I have been watching Star Trek: The Next Generation for something like six weeks now. My favorite character is Data (played by Brent Spiner). I thought that this might be the case just a few episodes into the series. Now safely through the second season, I am convinced of it. Lieutenant Commander Data is a Soong Type Android, a synthetic life form made to function like a human, but with superhuman qualities of strength and computation. I regularly chat about Data with a friend back in the Midwest. He asks me why I am so drawn to the character and I tell him I am not sure. I think it is because I identify with Data’s curiosity and nuanced sensitivity, because I appreciate the novel wonder that comes from simple discoveries in human behavior, because I find his fascination with humanity so fascinating myself, because I—much like Data—am also on a quest to know and understand what it means to be human. Come to think of it, so is my friend back in Kansas City, maybe we are both more like Data than we realized.
I have also come to appreciate the humor that surrounds so many of Data’s scenes and situations, as well as his fascination with Sherlock Holmes and the absurdity of seeing him roll craps in the Hotel Royale. I was not surprised to learn that when Star Trek was airing, most of Brent Spiner’s fan mail came from women and was directed to Data rather than Spiner himself.
“What does it mean that I have a celebrity crush on an android?” I asked one of my new Trekkie friends the other week.
“That your heart is bigger than humankind” she responded.
It was a nice thought and something that I believe has as much to do with The Next Generation as it does to do with me. I cannot speak for the other Star Trek series (as I have not yet watched them), but one of the key values in TNG is the appreciation and preservation of life in all its various forms. The mission of the voyagers on the starship Enterprise is “to explore strange new worlds, to seek out new life and new civilizations…” That life is appreciated and respected, even when it is different, even when it is dangerous, even when it makes members of the Enterprise uncomfortable or puts them at risk.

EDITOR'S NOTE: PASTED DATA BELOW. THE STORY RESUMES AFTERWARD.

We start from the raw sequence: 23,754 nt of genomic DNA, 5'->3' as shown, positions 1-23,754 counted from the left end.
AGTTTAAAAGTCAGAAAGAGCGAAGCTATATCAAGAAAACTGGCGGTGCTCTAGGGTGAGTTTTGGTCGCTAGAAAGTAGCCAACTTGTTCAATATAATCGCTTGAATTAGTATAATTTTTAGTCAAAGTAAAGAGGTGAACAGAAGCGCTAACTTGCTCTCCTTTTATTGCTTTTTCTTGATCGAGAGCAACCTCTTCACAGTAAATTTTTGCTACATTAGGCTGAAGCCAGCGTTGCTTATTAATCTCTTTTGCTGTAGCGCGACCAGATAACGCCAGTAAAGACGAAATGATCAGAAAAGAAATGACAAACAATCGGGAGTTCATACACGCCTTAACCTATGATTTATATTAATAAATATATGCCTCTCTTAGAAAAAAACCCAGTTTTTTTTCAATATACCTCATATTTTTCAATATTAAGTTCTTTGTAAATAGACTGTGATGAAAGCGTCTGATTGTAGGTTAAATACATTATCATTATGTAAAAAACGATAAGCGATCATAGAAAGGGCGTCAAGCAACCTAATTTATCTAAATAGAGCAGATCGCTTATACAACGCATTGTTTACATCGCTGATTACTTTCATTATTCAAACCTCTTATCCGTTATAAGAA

That is at the heart of the way that I have come to view the world as well. It is the reason I seek out and establish connection. Everywhere. I sometimes feel that I walk through the day, taking in sensory data and probing for connection, both among others and also with them. I watch a Latino mother at Starbucks order five tall dulce de leche frappuccinos with extra caramel for herself and the four round-faced children with their missing teeth and their dark brown eyes. I see a woman in Trader Joe’s singing to the toddler that she balances on her hip as she reaches for a jar of unsalted creamy peanut butter. I overhear the man in line at Target who is buying a My Sweet Love interactive baby doll and a great big Disney Princess bag, evidently on his way to a birthday party. I watch a man shuffling under the overpass, his feet covered in paper bags, his hands full of plastic sacks, a vacant look on his dusty brown face.
I am an observer of life and a participant in it, perhaps more fully than I have ever been before. My heart is tender in a way that I’m not sure I’ve ever experienced. It warms when a little girl named Lila comes to interrupt my cribbage game. It flutters when the man at the library makes small talk as he’s stamping due dates on my interlibrary loan books. It stifles when I come across an email from someone who never apologized. It breaks open as a friend at church tells me that the cancer has returned for a young man in our community.
It is the human experience, and it is insatiably fascinating. Sometimes it is so beautiful that it hurts. Sometimes it is so precious that I cry. Sometimes it is so piercing and painful that I choose to stay home rather than walking the world with my heart all opened and exposed. Even as an outside observer, I think Data might understand this. At the very least it would be of interest, something we could sit down and discuss as we stare into space and sip drinks in Ten Forward.
Some nights I stay home with Data and his fellow voyagers. Some nights I do not go out with friends or read essays. Some nights I let Star Trek tell the stories for me. And in that I gain the courage to continue making connections, to find my own way of boldly going where none have gone before.